Rep. Mike Rice, a Democrat from Dorset, said the carve-out represents a good and fair step toward restricting all neonicotinoids in the future.

“This is not targeting any one group of farmers, or one approach,” Rice said. “This is targeting pesticides, a group of pesticides.”

Rep. Henry Pearl, a Democrat from Danville, said that farmers who grow corn in the state are feeling targeted by the current bill. Pearl, who is also a dairy farmer, said he would be more comfortable with the bill if it proposed an across-the-board ban on neonics.

“This bill has sound safeguards in place to ensure that our agricultural community will not experience financial hardship.”
Rep. Heather Suprenant, D-Barnard

“With things like water quality, we saw that there was a lot of regulation put on [dairy] farms,” he said. “And I’m not saying we didn’t need to do that. But it’s fallen on a particular subset of the population to do that work, and it’s been a real burden.”

Vice Chair Heather Suprenant, also a dairy farmer and a Democrat from Barnard, said she feels the bill gives farmers time to plan ahead.

“Of course we owe it to the farmers who were using treated seeds to provide a just transition away from dependency on harmful chemicals,” she said, speaking at the press conference earlier Tuesday. “This bill has sound safeguards in place to ensure that our agricultural community will not experience financial hardship.”

Pearl and Graham both voted against advancing H.706 on Wednesday, with every other committee member supporting the bill.


Under the proposed legislation, the Agency of Agriculture, Food and Markets could issue an exemption order in the event a farmer or sector encounters a major economic threat like a pest outbreak, and the pesticides are deemed necessary to prevent devastating crop loss.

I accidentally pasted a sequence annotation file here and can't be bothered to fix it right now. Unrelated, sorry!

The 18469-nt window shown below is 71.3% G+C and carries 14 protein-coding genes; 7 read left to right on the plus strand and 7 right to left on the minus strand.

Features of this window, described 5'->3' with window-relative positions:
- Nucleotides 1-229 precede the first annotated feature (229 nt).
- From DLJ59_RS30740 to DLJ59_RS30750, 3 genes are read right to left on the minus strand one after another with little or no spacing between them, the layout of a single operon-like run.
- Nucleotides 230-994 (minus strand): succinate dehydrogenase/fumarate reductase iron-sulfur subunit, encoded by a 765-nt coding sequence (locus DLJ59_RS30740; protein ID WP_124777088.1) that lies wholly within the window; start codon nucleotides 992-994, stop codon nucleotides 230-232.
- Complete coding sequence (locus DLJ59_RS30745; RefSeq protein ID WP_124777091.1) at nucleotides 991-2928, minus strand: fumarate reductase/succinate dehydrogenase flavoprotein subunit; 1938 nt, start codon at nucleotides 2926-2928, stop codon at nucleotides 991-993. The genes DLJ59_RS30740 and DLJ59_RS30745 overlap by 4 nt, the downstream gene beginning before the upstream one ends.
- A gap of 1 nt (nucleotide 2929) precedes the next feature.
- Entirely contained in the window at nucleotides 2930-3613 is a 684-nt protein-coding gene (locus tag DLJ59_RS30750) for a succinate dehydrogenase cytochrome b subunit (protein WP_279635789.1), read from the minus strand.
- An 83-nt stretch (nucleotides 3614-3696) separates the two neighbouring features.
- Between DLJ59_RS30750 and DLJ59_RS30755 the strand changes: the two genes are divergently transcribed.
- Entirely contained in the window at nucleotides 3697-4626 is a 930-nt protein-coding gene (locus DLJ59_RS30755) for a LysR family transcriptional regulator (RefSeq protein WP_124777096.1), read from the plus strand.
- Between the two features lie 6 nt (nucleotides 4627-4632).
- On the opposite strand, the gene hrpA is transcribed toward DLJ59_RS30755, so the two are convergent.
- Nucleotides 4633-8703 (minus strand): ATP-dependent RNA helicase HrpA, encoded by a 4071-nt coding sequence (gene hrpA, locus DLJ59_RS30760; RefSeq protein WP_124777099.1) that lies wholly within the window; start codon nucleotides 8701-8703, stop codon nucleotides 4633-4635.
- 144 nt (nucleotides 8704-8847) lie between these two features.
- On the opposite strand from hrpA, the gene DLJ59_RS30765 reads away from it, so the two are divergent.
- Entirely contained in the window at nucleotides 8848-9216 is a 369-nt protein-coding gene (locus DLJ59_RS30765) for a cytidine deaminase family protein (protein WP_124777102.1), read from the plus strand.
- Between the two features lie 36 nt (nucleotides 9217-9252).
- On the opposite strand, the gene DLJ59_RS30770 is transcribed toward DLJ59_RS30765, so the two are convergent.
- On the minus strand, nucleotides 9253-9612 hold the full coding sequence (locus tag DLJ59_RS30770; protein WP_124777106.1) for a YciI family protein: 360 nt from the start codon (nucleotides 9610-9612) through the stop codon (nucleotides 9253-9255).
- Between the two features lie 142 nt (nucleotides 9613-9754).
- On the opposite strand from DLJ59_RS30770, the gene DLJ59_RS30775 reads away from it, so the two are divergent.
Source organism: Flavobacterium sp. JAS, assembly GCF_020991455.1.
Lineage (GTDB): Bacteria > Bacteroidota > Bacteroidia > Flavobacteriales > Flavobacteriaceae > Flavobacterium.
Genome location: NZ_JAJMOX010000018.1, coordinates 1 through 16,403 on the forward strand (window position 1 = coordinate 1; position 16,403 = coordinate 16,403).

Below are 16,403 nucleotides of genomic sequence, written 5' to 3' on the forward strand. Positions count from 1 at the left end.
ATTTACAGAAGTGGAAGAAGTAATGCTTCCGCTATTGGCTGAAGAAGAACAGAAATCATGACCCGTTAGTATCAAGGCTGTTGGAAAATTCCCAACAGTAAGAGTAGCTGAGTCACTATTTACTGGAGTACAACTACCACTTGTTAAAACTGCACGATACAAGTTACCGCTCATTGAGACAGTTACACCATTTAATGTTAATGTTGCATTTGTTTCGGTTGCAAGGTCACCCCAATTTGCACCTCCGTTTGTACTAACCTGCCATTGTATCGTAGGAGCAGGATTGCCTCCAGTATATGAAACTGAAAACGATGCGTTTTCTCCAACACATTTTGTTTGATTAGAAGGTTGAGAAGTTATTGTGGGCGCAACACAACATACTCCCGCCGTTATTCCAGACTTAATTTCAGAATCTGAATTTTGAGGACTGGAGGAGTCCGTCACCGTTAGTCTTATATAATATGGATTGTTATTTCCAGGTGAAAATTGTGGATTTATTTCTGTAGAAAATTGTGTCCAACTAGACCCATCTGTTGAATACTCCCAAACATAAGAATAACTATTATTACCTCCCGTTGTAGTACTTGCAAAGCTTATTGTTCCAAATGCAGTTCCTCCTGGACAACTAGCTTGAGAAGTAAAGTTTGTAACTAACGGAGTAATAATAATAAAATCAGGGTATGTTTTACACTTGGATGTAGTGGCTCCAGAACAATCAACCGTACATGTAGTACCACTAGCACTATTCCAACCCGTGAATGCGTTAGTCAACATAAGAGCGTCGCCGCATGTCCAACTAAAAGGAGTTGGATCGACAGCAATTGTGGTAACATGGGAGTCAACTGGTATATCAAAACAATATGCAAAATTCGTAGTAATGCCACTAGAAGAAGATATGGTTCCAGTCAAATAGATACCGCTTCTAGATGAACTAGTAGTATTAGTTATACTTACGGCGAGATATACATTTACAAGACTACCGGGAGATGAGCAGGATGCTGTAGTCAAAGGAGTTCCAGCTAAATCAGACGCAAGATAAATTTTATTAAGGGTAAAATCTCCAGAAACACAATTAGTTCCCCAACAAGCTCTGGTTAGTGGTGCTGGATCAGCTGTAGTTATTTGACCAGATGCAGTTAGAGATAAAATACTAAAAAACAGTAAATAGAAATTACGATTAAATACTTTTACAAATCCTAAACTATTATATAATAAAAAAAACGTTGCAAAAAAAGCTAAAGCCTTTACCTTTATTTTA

Additionally, the bill calls for the agency to develop best management practices for neonicotinoids in Vermont.

Gov. Phil Scott opposes the bill, saying lawmakers should stick with the Agricultural Innovation Board’s recommendation from January that the state continue to do more research into neonicotinoids and try to get farmers to use less of them through outreach, rather than implementing a ban.

“I learned a long time ago that bad policy is worse than no policy. And we are targeting one sector.”
Rep. Rodney Graham, R-Williamstown

The board was established in 2021 to reduce pesticide use in the state, and Scott said their report — which lawmakers called for — is independent and sound.

Jason Maulucci, Scott’s chief of staff, said the proposed bill “needs work” and reiterated the administration’s support for the board’s recommendations of more studies and work to increase pollinator habitat.

But thelargest summary of the literature on neonicotinoids is pretty conclusive, according to Cornell entomologist Scott McArt, whose lab looked at more than 5,000 studies comparing fields planted with treated and untreated soybean and corn seeds and found that in most cases, treated seeds didn’t appear to increase crop yields.

His study did, however, find that the pesticides are very harmful to bees.

Close-up of a beekeeper collecting honey on a honeycomb of bees.
Frazao Studio Latino/Getty Images
Close-up of a beekeeper collecting honey on a honeycomb of bees.

For fruit, McArt found substantial evidence that there was a benefit to treating with neonicotinoids, usually by spraying.

And while many of those trials were conducted in New York or eastern Canada, the administration says it wants to see more Vermont-specific trials like one that is underway at University of Vermont Extension.

The bill goes next to the House floor.

Have questions, comments or tips? Send us a message.


Updated: March 4, 2024 at 9:57 AM EST
The original version of this story included testimony that a representative of Scott Farm orchards in Dummerston shared with lawmakers, saying there are viable options other than neonicotinoids for apple maggot. The orchard followed up with Vermont Public to say he misspoke in testimony, and that they echo Casey Darrow's comments that the pesticides are necessary.
Abagael is Vermont Public's climate and environment reporter, focusing on the energy transition and how the climate crisis is impacting Vermonters — and Vermont’s landscape.

Abagael joined Vermont Public in 2020. Previously, she was the assistant editor at Vermont Sports and Vermont Ski + Ride magazines. She covered dairy and agriculture for The Addison Independent and got her start covering land use, water and the Los Angeles Aqueduct for The Sheet: News, Views & Culture of the Eastern Sierra in Mammoth Lakes, Ca.